Contributors

Qt Contributors’ Summit 2014 – Save the date

Published Tuesday February 25th, 2014 | by

We are happy to announce that the Qt Contributors’ Summit will be held in Berlin on June 10-11.

The Summit will loosely follow an un-conference format, where participants can plan the schedule by themselves.

As before, the Summit is an invitation only event. The link for registering your interest for an invitation will be posted to this blog soon, as well as more details on the event itself.

Please follow the blog closely.

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Posted in Contributors, News

Qt Contributors Summit 2013 – Please register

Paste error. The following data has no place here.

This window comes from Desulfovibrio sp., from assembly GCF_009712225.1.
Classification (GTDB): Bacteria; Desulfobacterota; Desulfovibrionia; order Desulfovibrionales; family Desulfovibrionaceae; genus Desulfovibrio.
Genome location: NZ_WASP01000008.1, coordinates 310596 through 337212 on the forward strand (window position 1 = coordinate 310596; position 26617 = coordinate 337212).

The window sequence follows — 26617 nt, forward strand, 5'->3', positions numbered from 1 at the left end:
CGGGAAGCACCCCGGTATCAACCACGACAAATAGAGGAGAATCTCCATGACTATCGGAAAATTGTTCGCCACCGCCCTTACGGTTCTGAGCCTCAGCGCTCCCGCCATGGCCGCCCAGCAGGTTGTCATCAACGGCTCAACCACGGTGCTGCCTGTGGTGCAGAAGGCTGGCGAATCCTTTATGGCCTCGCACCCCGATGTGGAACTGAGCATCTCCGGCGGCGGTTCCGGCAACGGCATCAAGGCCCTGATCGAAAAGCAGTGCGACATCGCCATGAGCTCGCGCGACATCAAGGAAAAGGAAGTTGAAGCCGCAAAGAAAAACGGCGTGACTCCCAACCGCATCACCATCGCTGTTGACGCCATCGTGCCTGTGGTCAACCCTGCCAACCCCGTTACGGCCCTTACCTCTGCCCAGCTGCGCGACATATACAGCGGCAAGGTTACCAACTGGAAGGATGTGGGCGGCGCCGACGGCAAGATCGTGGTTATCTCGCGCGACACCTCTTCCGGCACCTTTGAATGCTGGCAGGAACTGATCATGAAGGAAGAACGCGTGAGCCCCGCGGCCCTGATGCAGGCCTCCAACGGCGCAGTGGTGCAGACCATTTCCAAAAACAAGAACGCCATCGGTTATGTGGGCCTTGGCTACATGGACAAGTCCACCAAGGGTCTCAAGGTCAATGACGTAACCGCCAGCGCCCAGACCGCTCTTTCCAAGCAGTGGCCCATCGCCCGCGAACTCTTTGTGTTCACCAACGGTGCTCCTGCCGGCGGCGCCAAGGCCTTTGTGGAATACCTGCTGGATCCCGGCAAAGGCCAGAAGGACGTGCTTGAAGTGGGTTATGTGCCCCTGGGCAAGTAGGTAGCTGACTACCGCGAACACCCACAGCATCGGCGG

Published Tuesday May 14th, 2013 | by

Guggenheim mirror balls
Guggenheim mirror balls

Registration for the Qt Contributors Summit 2013 is now open.

Before going into details, I’ve added a photo of the The Guggenheim mirror balls right outside the famous Guggenheim Museum in Bilbao. It can symbolise how every Qt contributor is linked together, working on the same project, using the summit to reflect on how Qt can be developed even better. Ok, Knut, snap out of it. Over to the practicalities.

Qt Contributors Summit 2013 registration is easy. Just use the Qt CS registration form.

Since the Qt Contributors Summit is an invitation-only event, please make sure you fit into one or more of the following before registering:

  • You are a Qt Project maintainer
  • You are a Qt Project approver
  • You took part in the previous Summit (Attendees at Qt CS 2012)
  • You took a sponsorship package including event invitations (coming soon)
  • You are in the organization team.
  • You are invited by a maintainer or the organization team and we still have seats left.